A system is an entity that behaves based on the intrinsic characteristics of its components and the external forces that drive these elements to react as a result of their interaction with the environment.
When optimizing a system, three scenarios should be defined. The first is identifying all of its components, boundaries and the conditions acting upon it. The system intrinsically has a homeostatic point where it wants to exist and that may be not optimal for the purpose we want to employ it for. For this reason, we should identify how altering the conditions will drive the system to perform and deliver for us. A DoE looking at interactions between sets of parameters, and the positive or negative effects on the system, provide us a quick reference of some of the boundaries surrounding our system. This must be followed by response surface methods mapping how alterations on the system have an effect, effectively spatially probing the system to identify the conditions that favor the output being searched for. In a way we are “teasing” the system, as a way to obtain information of its response to alterations in its environment.
Deep learning has emerged as a novel tool to quickly predict how a system may behave when disturbed. A set of parameters are used as nodes, and historical data trends can help us define the weight they should have on the system. By clustering large performance data sets, we can quickly get an idea of the system’s behavior.
When deciding on how we want the system to behave, we must consider what we consider to be its optimal performance and its boundaries, how far and how long would it take to get the optimal and how much will it cost to drive it there. To monitor the system’s performance, the implementation of proper controls that inform us on the way the system is behaving is a must. The system should perform in between a time frame that is optimal and reasonable for our purpose. To ameliorate cost, diligent cost modeling should be employed. While engineering a system, the goal should be to combine and maximize the synergy of all components to collectively perform in a way that is useful for us.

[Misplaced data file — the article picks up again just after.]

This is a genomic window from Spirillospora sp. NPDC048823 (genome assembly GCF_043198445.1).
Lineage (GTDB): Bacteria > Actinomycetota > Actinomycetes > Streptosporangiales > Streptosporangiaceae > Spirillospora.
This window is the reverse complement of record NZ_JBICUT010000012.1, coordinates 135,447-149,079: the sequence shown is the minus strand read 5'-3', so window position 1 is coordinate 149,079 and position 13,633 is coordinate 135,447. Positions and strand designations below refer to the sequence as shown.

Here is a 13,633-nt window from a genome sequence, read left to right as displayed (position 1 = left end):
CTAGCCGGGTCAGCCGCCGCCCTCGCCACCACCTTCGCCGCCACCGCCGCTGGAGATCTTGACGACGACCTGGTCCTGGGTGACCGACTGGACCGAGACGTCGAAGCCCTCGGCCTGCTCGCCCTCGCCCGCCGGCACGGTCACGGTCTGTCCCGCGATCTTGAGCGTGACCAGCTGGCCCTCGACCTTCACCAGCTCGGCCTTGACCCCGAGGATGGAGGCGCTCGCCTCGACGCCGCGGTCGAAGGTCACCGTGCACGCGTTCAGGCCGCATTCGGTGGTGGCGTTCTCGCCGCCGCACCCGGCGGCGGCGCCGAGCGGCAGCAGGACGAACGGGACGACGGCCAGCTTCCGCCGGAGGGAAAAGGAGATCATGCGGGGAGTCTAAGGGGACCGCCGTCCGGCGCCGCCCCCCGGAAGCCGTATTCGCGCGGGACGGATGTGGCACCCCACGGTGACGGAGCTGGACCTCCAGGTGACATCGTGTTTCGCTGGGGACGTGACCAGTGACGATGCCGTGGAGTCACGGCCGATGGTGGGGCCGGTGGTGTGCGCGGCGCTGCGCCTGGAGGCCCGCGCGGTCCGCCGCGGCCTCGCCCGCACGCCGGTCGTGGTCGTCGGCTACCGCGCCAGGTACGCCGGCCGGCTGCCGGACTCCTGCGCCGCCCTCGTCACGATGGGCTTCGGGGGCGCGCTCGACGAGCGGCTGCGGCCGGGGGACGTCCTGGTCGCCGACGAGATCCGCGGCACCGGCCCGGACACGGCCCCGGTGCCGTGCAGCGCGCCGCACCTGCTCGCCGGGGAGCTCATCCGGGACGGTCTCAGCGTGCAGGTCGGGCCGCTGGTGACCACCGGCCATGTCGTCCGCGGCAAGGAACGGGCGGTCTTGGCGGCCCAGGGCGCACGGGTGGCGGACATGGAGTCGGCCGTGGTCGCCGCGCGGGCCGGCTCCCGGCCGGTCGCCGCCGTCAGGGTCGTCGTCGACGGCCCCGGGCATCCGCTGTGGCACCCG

Once the conditions that drive the system in a way that performs optimally for our purpose, the system should be “locked” to ensure that it continues to function in the way we need it to. Once a measurement of the propensity of the system to deviate or move away from what we have identified as its optimal, contingency methods should be established to drive the system back to perform in the way we want it to.
The following is a general methodology that can be applied for this purpose.
1. Understand current system:
- Empirically identify critical components and minimum performance requirements
- Identify system’s properties that may help improve universal performance
- Look for opportunities to eliminate redundant or troublesome components and reduce complexity
- Create a simplified model that only contains the critical interacting components
2. Exploring the system in-silico:
- Simulate conditions to identify system’s behavioral trends
- DoE to explore system’s interactions and dependencies, as well as the system’s tolerance and breakage points
- Map system to define operational boundaries to help in trend deconvolution
- Identify system’s maxima and minima performance points
3. Delivering in-situ:
- Functionally test the in-silico model to validate trends and simulated best conditions by validating in-silico conditions on in-situ model
- Compare in-situ against current system to identify value in terms of performance, speed, and cost
- Focus on improving aspects that were not covered during previous iterations
- Run permutations to mitigate suboptimal conditions
- Employ new knowledge to improve applicable systems
System: An organized entity made up of interrelated and interdependent parts.
Boundaries: Barriers that define a system and distinguish it from other systems in the environment.
Homeostasis: The tendency of a system to be resilient towards external factors and maintain its key characteristics.
“I think it’s very important to have a feedback loop, where you’re constantly thinking about what you’ve done and how you could be doing it better.” Elon Musk